AI has been around since the 1950s and is here to stay. That’s why app’s faculty and staff are devoted to learning and understanding the latest iterations of this technology.

Of all the budding AI tools, professors and students alike attest that Generative Pretrained Technology (ChatGPT) is probably the most widely discussed new AI platform to hit the market in the last year. It generates original language within seconds, writing things such as narratives and poems with minimal human input.

Public reactions to this widely-accessible form of AI are mixed, with some lauding it and others predicting the end of education (and even the human race) as we know it. But Paige takes a more measured approach.“Once we shift our thinking and remove the curtain of fear surrounding [new developments in] AI, we realize that many forms of previous technology have allowed us to do a lot of good in faster, more meaningful ways.”

Airplanes are one example of this. When they were invented, they allowed missionaries and aid workers to get humanitarian assistance, along with God’s word, into the hands and hearts of remote populations much quicker.

Paige insists ChatGPT is a tool that could allow humans to communicate in groundbreaking ways. “We could ask it to write a new hymn or even a prayer for us, using it as a sort of prayer aid—and it would! Of course, we know it can’t pray for us. Prayer is an intimate act. ChatGPT can simply offer faith-filled people a tool they can use to deepen their relationship with God.”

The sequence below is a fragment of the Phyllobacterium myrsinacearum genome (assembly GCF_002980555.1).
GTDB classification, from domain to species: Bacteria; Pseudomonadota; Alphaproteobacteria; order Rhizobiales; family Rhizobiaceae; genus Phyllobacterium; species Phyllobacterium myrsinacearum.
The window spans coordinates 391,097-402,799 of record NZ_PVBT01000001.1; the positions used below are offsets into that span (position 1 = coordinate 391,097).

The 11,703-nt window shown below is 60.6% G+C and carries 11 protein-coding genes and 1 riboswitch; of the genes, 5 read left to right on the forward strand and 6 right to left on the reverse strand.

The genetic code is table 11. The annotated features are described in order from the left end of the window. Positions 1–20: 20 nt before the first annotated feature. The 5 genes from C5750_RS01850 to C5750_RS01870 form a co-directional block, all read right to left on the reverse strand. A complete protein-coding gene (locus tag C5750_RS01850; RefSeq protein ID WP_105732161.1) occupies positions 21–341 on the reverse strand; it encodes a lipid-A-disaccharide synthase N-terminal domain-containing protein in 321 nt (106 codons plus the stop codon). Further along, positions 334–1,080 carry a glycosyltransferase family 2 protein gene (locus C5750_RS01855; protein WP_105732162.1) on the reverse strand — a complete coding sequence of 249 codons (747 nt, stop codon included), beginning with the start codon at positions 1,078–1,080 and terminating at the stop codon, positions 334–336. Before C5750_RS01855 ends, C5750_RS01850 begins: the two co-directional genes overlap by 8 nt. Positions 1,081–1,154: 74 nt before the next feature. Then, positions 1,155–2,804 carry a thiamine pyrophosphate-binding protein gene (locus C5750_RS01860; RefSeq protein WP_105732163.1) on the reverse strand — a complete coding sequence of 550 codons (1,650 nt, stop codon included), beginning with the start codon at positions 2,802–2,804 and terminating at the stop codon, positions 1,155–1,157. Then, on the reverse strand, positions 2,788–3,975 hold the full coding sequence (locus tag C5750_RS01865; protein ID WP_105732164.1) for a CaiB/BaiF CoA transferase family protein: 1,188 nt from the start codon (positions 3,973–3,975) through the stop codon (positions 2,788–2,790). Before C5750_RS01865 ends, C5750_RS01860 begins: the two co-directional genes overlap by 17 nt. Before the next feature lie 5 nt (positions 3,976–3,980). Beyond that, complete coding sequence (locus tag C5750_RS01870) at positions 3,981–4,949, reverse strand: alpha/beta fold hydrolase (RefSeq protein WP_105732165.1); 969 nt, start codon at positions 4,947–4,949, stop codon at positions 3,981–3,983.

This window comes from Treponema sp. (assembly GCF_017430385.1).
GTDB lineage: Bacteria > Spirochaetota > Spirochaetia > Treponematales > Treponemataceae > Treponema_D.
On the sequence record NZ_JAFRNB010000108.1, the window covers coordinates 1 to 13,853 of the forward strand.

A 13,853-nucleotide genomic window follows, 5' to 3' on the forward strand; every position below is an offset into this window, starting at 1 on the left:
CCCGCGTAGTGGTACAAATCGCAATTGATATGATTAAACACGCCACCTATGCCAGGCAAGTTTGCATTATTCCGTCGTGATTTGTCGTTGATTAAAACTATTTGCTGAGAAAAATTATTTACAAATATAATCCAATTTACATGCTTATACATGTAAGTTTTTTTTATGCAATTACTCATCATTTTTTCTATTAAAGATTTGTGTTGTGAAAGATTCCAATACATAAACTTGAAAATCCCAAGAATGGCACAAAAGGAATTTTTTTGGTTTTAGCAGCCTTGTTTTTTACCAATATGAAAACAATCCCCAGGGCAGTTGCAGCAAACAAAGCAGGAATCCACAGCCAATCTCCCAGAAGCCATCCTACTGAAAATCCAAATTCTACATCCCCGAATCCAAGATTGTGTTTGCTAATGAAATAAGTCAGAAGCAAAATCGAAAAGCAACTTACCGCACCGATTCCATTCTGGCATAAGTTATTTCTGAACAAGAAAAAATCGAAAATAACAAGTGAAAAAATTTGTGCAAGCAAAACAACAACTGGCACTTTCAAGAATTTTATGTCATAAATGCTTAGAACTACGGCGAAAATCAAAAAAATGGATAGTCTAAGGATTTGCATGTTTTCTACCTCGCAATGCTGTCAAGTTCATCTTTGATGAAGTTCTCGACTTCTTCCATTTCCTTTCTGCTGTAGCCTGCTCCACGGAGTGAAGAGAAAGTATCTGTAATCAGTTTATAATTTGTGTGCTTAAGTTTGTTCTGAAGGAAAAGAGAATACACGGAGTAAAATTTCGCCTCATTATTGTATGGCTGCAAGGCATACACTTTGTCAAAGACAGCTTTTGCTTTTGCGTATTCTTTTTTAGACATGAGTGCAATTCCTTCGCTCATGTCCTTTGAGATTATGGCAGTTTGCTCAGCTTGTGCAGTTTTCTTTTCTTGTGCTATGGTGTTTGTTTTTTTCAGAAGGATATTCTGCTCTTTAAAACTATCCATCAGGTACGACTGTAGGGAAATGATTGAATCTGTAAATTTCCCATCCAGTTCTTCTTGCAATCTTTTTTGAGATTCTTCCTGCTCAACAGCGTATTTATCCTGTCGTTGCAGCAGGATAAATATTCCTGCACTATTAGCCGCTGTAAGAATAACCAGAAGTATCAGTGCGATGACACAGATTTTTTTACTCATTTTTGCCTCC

The challenge of equipping students to be Christ’s agents of renewal in all facets of life, from the classroom to the marketplace to interfacing with the latest technology, is something app professors take seriously. As access to information becomes quicker than ever through the development of AI, our world is entering uncharted moral territory, prompting app faculty and staff to ask how these resources can best be stewarded

That’s why a workshop was held this spring. Faculty and staff were challenged at the forum to think collectively about AI and its implications, asking: What is AI? What are its impacts? How will we respond?

ChatGPT, for example, provides users with a unique quandary—the decision to be honest or deceitful. Users can either copy text generated from a chatbot and pass it off as their own words, or they can practice integrity by using the resource as a research assistant rather than as a writing tool.

As image bearers of a creator God, the act of creating, from writing to visual art, is part of what makes us human. “There’s something about the challenge of laboring to produce one’s own work that forms minds and hearts. When we give that up to a machine, we are giving up something that’s uniquely part of the human experience,” Paige reflected.


Dr. Derek Schuurman, computer science professor at app, sees the surge of artificial intelligence as an opportunity for discernment to shape the future landscape of technology.